Damper disk 16 rotates relative to housing 28 along an axis of rotation 1-1. Damper disk 16 is also coupled to bobbin shaft 56 of the bobbin assembly 14 so that the disk 16 and supply bobbin rotate together. In the exemplary embodiment, self-tightening thread 58 maintains a unitary connection between damper disk 16 and bobbin shaft 56, however it should be appreciated that any appropriate connection may be used. Bobbin shaft 56 terminates at an end opposite self-tightening thread 48 with a bobbin retention spring clamp 53 that maintains bobbin 60 on bobbin shaft 56. In the exemplary embodiment bobbin assembly 14 is coupled to the rotational tensioning device 10; however it should be appreciated that any mechanism that requires a controlled rotational displacement and/or tension may be coupled to and controlled by the rotational tensioning device 10.
Electronic control system 12 supplies a varying DC current to energize the coils that, in turn, generate magnetic flux as a function of the level of applied current. Control system includes a power supply 61, electronic control unit 62, and rotational variable displacement transducer (RVDT) sensor 64 that senses the rotational speed of the supply bobbin. Power supply 61 provides current flow to the electromagnetic coils. The electronic control unit 62 is suitably programmed to provide the desired current that creates desired back tension or drag on the yarn based on the manufacturing or process requirements. The electronic control unit 62 uses the displacement output signals generated from RVDT sensor 64 to determine needed tension adjustments.
Electromagnetic coils 18, 22 and 20, 24 each generate a magnetic field that interact and produce a magnetic flux as best illustrated in FIG. 4. The magnetic flux passes through the MR fluid in the fluid chamber 26. As a result, the MR fluid responds to the magnetic flux such that the shear resistance of the fluid changes. Therefore, by varying the current applied to the electromagnetic coils the shear resistance of the MR fluid 34 on the damper disk 16 within the MR fluid chamber 26 varies, and consequently the back tension of the bobbin assembly 14 may be adjusted.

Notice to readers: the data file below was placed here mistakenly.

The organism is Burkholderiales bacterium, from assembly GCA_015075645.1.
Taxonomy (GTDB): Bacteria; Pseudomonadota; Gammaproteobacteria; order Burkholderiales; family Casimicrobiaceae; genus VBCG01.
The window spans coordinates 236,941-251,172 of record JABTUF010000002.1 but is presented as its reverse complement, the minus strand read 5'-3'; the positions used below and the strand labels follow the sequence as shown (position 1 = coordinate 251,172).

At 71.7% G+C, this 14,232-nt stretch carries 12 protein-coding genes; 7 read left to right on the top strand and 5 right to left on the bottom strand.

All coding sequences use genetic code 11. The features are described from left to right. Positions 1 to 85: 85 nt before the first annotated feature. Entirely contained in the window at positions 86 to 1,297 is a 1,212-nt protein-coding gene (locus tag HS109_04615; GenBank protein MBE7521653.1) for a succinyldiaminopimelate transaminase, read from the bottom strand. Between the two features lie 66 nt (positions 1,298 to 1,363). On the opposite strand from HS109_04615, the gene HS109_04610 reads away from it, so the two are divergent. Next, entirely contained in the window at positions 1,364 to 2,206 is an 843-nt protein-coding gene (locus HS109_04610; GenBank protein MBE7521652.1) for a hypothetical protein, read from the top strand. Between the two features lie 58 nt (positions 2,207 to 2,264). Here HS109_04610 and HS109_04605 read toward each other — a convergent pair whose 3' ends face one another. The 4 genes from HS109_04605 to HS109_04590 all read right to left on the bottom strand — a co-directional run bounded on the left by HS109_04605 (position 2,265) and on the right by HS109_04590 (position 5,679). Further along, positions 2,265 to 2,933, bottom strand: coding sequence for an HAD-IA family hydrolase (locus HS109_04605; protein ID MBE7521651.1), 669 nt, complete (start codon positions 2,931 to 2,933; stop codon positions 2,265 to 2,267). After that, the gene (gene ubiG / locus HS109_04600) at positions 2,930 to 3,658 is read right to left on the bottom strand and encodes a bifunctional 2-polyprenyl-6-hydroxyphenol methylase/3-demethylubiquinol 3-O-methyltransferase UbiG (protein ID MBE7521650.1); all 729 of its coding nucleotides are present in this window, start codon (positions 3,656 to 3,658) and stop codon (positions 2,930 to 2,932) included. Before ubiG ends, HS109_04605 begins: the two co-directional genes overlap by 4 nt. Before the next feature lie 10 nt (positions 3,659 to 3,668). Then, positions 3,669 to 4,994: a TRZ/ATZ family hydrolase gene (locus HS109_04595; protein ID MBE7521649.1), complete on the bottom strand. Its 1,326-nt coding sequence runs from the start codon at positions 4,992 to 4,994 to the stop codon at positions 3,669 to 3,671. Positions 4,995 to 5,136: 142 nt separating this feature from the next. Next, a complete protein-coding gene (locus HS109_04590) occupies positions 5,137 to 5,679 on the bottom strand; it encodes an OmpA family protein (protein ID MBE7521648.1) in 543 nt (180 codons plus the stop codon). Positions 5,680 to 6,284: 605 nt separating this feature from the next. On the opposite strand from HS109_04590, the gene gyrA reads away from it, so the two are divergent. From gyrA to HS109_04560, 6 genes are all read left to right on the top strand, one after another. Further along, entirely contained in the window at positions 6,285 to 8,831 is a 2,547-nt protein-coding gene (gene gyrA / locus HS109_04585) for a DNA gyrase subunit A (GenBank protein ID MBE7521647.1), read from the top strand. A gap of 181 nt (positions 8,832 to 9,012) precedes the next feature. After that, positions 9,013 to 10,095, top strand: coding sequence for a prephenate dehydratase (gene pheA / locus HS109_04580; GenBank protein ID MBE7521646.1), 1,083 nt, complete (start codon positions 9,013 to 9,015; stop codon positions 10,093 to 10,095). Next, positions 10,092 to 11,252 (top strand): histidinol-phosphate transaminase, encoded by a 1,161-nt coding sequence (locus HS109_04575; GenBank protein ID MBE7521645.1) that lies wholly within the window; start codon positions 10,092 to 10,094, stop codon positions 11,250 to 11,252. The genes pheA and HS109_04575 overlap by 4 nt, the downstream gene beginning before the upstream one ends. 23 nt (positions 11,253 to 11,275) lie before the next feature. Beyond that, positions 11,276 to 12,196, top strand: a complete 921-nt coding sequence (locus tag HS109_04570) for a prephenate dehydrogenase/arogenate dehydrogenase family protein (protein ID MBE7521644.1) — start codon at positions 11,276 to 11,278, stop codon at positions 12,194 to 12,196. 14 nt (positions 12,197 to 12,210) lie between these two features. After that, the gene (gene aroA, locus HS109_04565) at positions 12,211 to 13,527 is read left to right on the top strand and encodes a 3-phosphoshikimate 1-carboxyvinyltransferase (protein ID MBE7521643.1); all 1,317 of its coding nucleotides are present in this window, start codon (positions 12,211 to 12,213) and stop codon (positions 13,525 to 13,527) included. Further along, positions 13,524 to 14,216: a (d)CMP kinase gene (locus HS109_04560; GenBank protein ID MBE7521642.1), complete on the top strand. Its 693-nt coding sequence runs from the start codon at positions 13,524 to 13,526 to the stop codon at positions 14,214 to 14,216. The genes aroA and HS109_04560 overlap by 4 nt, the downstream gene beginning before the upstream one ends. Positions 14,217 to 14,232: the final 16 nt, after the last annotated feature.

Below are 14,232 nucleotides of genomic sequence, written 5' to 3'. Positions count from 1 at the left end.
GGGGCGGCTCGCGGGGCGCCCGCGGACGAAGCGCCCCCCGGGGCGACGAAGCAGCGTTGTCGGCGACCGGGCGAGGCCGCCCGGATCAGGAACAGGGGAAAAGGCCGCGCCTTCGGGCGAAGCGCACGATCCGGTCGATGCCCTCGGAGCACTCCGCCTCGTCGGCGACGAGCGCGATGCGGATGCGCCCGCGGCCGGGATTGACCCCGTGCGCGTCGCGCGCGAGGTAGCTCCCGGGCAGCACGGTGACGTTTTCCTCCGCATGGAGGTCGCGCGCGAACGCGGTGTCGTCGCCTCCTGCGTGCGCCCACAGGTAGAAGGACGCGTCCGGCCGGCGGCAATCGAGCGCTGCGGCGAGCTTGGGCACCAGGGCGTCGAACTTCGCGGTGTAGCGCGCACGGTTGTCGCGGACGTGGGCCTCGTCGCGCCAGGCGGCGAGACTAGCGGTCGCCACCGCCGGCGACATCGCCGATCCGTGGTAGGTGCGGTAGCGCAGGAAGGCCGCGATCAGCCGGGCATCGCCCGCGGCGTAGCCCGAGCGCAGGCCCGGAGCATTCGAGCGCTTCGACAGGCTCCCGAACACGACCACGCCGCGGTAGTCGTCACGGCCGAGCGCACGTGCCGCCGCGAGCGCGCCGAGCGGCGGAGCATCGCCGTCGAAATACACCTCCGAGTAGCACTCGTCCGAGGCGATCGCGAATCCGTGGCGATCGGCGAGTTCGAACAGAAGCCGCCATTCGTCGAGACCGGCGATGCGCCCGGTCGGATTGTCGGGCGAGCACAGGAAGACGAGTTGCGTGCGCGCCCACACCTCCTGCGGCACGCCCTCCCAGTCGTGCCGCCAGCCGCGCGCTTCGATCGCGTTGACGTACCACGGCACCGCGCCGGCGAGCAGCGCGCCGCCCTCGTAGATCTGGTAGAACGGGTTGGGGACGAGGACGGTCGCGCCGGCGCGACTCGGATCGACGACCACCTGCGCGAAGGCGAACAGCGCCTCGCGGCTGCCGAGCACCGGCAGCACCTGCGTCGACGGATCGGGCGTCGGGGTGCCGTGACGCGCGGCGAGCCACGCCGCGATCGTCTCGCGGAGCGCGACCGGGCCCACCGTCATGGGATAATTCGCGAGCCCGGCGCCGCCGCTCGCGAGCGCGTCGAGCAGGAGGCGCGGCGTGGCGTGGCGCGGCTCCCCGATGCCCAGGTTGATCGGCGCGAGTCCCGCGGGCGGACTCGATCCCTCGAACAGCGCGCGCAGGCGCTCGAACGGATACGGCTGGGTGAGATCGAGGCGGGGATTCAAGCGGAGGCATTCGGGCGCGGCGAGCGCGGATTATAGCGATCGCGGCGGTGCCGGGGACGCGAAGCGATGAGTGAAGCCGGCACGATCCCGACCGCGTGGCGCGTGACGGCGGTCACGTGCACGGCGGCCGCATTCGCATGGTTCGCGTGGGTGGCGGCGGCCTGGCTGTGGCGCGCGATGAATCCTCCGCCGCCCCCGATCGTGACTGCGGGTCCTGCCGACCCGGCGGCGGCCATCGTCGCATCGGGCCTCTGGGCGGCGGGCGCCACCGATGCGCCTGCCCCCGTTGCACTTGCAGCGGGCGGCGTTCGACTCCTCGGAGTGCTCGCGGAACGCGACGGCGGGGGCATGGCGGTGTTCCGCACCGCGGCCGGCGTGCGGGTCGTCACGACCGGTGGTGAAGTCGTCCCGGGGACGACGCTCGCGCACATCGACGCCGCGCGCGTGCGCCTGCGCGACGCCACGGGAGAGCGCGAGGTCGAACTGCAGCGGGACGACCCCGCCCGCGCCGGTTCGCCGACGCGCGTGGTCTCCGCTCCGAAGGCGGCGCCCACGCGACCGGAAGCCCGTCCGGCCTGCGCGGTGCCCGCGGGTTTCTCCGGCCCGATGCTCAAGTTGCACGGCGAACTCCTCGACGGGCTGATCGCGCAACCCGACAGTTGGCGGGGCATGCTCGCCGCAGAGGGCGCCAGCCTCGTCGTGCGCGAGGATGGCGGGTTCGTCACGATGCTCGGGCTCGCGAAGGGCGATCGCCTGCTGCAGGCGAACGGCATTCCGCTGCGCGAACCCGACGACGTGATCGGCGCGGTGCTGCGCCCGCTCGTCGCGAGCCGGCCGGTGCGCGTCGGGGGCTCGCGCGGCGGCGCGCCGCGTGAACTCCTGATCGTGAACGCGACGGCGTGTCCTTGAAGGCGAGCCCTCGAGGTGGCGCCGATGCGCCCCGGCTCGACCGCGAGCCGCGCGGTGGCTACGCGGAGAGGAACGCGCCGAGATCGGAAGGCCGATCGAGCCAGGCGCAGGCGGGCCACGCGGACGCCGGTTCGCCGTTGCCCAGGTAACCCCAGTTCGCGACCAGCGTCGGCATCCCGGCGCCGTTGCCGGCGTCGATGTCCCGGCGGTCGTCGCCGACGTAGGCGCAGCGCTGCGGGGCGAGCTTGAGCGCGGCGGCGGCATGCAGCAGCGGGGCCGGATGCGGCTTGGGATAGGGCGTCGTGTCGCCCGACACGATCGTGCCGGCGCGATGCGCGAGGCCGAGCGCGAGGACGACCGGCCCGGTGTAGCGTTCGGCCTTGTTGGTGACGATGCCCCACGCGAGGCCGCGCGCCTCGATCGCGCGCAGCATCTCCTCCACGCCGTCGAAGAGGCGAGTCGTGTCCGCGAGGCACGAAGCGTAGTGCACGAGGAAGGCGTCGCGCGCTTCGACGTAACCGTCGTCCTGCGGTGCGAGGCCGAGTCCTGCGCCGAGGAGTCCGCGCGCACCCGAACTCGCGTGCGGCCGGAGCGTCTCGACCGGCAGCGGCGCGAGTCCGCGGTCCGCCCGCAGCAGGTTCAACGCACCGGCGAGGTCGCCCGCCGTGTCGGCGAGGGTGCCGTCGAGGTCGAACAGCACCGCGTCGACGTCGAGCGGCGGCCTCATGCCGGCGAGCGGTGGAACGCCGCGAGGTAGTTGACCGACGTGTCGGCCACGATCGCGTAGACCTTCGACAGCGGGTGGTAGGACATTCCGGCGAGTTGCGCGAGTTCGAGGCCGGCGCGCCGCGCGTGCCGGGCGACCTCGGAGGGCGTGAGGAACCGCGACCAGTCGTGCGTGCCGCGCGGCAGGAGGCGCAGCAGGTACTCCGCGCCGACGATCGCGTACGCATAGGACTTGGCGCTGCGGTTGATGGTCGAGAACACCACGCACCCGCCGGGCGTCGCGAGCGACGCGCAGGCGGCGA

Operation of the bobbin tensioning apparatus 10 occurs when bobbin shaft 56 is rotating. Damper disk 16 rotates about axis 1-1 relative to the housing 28 through the fluid 34. During rotation of bobbin shaft 56, current flow is supplied to the electromagnetic coils 18, 20, 22 and 24. A magnetic flux is produced across the MR fluid 34 within the chamber 26 and varies according to the current flow. Accordingly, the shear properties of the fluid change and the drag on rotation of the damper disk 16 (and, therefore, on supply bobbin 60) changes based on the variation of the shear strength of the fluid.
During normal operation, yarn 70 is fed from supply bobbin 60 to a drive bobbin 66 which is rotated by a suitable drive mechanism 68. It is important, in many instances, to make sure that the yarn is properly wound about the drive bobbin 66. However, yarn overloading is possible due to dynamic conditions, such as variable inertia or changes in the tension load of the bobbin assembly. The adjustment of the resistance applied by the MR fluid to the damper disk 16 during rotation, however, provides back tension or drag on the yarn and controls yarn tension. Thus, yarn overloading is minimized.
In the exemplary embodiment, RVDT sensor 64 is coupled to the damping disk 16 and measures rotational displacement of damping disk 16 and bobbin shaft 56. The RVDT sensor 64 is coupled to an electronic control unit 62 that compares the measured rotational displacement to a desired rotational displacement. The electronic control unit 62 provides a signal that is indicative of the amount of power or current which the power supply 61 provides to the electromagnetic coils 18, 20, 22 and 24.
If the measured rotational displacement is different than the desired rotational displacement, tension is adjusted to compensate for variations in the drawing mechanism's performance. The back tension or drag is adjusted to compensate the rotation of the bobbin assembly so that the desired rotational displacement is achieved, and, accordingly, yarn is delivered at a desired consistent and controlled tension. As a result, manufacturing processes that need consistent yarn tension will be able to produce a more uniform quality yarn, more certain material properties of the yarn, and greater cost effectiveness by utilizing the teachings of this invention.
The description of the invention is merely exemplary in nature, and thus variations that do not depart from the gist of the invention are intended to be within the scope of the invention. Such variations are not to be regarded as a departure from the spirit and scope of the invention. For example, for purposes of this invention the term “yarn” should be construed in its broadest sense to include flexible elongated members, strands, fibers, filaments, cords, lines, and the like; and, more particularly, graphite fibers, wires, GorTex™ and similar materials for making such products as GFRP tapes and fabrics, antenna mesh and appendages.